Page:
Generation upon generation, there’s a feeling of ‘our way’ being the best way to navigate a situation. There’s no better example of this type of framework than within the fabric of a familial home. The continue back and forth between parents and their children is what makes for powerful conversations as well as unavoidable clashes. Winsome Pinnock’s Leave Taking channels this ever moving energy to reveal a family of strong women battling the day to day.
Pinnock clasps onto the tug of war conflicts between Enid, a proud Jamaican mother devoted to tradition and heritage and her children; Del (Seraphina Beh) the wild child who parties to the early hours of the morning whilst her studious sister, Viv (Nicholle Cherrie) engrosses herself within great works of literature. The dynamic alone between the three is a complex one, and this Pinnock picks up on effortlessly. Communication is paramount between the three, however there’s a feeling of each not truly listening to what one another has to say. Del’s fiery energy rings true to a younger generation, although her mother Enid proudly talks about the importance of heritage, Del questions her mother’s need to over work, to answer to things she shouldn’t find herself even being questioned for – Del questions Enid’s lack of defiance towards a society discriminative towards her. Viv’s need to find out more about her cultural heritage also rings true, her need to read literature in order to find the answers to her questions a very revealing act of how the researching of Caribbean and African history can be tough to pursue.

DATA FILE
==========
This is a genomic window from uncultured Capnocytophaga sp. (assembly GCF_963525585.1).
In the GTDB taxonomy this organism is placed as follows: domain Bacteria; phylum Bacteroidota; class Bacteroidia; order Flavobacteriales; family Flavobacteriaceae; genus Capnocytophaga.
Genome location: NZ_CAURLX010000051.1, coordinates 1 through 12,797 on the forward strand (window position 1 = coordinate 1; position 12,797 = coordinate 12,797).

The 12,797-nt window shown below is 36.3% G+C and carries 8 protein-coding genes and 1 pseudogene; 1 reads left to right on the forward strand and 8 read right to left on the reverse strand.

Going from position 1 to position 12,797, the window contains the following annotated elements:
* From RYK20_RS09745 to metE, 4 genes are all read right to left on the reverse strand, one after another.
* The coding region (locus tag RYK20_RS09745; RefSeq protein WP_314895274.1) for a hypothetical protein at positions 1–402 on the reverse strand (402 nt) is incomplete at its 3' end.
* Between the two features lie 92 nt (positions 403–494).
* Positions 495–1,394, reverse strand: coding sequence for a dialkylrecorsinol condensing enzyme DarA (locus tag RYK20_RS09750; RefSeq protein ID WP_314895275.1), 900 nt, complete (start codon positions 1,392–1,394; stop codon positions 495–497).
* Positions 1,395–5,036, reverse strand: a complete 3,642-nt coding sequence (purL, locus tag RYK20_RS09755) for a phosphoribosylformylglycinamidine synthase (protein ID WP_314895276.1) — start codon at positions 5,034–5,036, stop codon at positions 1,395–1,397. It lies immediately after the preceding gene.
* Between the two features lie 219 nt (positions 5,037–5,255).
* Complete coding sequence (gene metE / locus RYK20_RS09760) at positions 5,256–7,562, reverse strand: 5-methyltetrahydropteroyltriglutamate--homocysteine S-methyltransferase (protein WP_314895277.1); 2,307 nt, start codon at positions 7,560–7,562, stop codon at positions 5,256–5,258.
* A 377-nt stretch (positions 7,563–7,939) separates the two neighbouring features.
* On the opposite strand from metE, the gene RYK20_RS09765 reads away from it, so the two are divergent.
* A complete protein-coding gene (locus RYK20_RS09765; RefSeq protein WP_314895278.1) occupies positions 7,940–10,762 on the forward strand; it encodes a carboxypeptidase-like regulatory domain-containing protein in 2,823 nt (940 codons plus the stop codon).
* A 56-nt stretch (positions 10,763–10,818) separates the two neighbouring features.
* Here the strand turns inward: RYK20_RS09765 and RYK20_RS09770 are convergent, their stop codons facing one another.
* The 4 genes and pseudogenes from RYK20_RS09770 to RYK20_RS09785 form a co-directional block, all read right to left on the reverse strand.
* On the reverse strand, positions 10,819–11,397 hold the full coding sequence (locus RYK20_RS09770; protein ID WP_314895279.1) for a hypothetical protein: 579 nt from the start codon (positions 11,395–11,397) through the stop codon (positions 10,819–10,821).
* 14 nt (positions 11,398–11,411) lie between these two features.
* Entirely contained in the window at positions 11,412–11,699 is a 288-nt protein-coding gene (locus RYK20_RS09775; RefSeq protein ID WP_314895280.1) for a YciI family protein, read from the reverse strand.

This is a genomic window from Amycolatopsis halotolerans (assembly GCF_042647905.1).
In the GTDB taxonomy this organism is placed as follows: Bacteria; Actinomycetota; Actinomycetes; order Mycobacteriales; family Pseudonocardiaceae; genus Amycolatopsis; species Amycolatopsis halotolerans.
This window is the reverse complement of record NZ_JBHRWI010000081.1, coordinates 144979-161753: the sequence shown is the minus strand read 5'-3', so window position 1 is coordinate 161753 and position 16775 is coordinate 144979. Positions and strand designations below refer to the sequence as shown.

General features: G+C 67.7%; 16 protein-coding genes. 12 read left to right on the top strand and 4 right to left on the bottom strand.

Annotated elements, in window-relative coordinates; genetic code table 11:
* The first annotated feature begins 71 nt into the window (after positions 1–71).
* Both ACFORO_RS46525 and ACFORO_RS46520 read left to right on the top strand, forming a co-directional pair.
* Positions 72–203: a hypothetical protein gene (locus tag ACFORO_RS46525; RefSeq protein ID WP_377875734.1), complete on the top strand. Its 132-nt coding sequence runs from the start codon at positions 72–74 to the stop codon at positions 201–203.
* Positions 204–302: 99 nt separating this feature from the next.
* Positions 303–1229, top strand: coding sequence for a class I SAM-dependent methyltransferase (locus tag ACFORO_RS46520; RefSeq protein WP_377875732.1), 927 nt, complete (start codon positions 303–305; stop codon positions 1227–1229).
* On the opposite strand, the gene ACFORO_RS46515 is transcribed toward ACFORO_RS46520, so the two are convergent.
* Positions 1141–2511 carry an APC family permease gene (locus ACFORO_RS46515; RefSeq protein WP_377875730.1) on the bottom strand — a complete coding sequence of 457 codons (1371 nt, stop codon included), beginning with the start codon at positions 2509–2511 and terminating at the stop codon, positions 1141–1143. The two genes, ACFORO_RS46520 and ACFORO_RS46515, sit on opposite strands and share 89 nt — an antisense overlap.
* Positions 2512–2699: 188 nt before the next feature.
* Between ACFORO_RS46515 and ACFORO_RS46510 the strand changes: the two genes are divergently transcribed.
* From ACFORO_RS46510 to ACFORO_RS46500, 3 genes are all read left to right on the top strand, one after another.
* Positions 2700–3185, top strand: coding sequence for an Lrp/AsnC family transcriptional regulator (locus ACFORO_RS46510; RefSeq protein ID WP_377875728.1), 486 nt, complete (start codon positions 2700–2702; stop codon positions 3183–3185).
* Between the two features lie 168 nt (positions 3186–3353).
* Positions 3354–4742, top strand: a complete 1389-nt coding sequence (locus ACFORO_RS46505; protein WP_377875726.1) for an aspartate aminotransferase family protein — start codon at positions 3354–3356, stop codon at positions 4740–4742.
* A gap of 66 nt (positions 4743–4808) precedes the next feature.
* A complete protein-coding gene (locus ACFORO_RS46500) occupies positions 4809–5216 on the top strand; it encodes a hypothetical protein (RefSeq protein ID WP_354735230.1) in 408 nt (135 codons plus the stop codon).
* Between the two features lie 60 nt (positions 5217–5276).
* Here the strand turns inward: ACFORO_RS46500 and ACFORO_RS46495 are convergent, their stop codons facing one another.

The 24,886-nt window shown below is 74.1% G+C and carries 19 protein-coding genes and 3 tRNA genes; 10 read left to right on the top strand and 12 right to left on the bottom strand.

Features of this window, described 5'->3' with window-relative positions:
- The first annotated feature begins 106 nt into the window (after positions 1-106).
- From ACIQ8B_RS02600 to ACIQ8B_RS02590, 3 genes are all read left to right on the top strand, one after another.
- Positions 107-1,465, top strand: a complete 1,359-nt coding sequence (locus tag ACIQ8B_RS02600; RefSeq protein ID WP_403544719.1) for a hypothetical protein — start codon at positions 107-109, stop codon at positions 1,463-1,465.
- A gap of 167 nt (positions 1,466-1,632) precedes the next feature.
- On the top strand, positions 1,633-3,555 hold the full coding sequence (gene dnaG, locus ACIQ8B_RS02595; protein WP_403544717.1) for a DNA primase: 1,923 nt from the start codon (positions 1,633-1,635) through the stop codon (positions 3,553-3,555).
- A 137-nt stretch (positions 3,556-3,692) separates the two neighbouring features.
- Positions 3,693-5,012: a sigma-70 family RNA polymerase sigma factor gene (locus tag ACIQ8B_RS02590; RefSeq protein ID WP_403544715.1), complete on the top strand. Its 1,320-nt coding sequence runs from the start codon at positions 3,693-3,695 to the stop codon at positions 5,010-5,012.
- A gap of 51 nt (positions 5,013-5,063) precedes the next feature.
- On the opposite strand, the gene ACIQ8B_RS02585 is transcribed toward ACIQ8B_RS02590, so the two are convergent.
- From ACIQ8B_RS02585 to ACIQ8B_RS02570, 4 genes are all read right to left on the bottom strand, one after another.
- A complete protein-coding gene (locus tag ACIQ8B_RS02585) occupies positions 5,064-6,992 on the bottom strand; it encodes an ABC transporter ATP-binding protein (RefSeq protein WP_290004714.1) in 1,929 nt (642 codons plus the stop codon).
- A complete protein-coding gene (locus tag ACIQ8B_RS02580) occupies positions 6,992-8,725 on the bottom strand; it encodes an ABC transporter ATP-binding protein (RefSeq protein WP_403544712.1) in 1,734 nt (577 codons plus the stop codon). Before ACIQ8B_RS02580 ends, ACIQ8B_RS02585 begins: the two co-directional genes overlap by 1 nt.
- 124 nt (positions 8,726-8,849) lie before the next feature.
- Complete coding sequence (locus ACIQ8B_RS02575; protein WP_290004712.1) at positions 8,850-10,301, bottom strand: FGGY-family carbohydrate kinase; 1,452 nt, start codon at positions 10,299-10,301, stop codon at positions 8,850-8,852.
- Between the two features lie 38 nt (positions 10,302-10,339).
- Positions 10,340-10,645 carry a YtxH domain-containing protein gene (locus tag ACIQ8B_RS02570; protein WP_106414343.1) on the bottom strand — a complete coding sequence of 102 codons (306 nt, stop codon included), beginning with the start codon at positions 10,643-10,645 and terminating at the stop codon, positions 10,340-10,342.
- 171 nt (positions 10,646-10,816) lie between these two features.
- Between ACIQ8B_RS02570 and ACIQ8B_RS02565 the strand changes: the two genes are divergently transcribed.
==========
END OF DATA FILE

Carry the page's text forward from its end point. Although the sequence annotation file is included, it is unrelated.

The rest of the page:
Leave Taking introduces the audience to the Obeah tradition, a tradition deriving from the Caribbean with a sole focus of spiritually healing. In order to ease her children’s woes she has them visit the local Obeah woman – Mai (Adjoa Andoh) who’s element of cool completely takes over the in the round space. In including this facet of Jamaican tradition within the play, the contemporary drama takes on a serene energy, and this is powerful as it offers to answer questions that can’t necessarily be answered by any of the three women. Madani Younis directs a thoughtful family drama depicting the lives of women of Caribbean descent at the fore, and this is to be applauded. Rosanna Vize’s in the round set design witnesses a rectangular pit at the centre of the space, comprising of rectangular blocks, become the living space in which the cast inhabit. Teamed up with Rajiv Pattani’s natural state lighting design, the evening is intimate; there’s a feeling of us all being a part of it – which we all are. We all go through these conversations and conflicts, we all think our way is best.
Review written by Lucy Basaba.
Leave Taking is currently showing until Saturday 30th June at the Bush Theatre. To find out more about the production, visit here…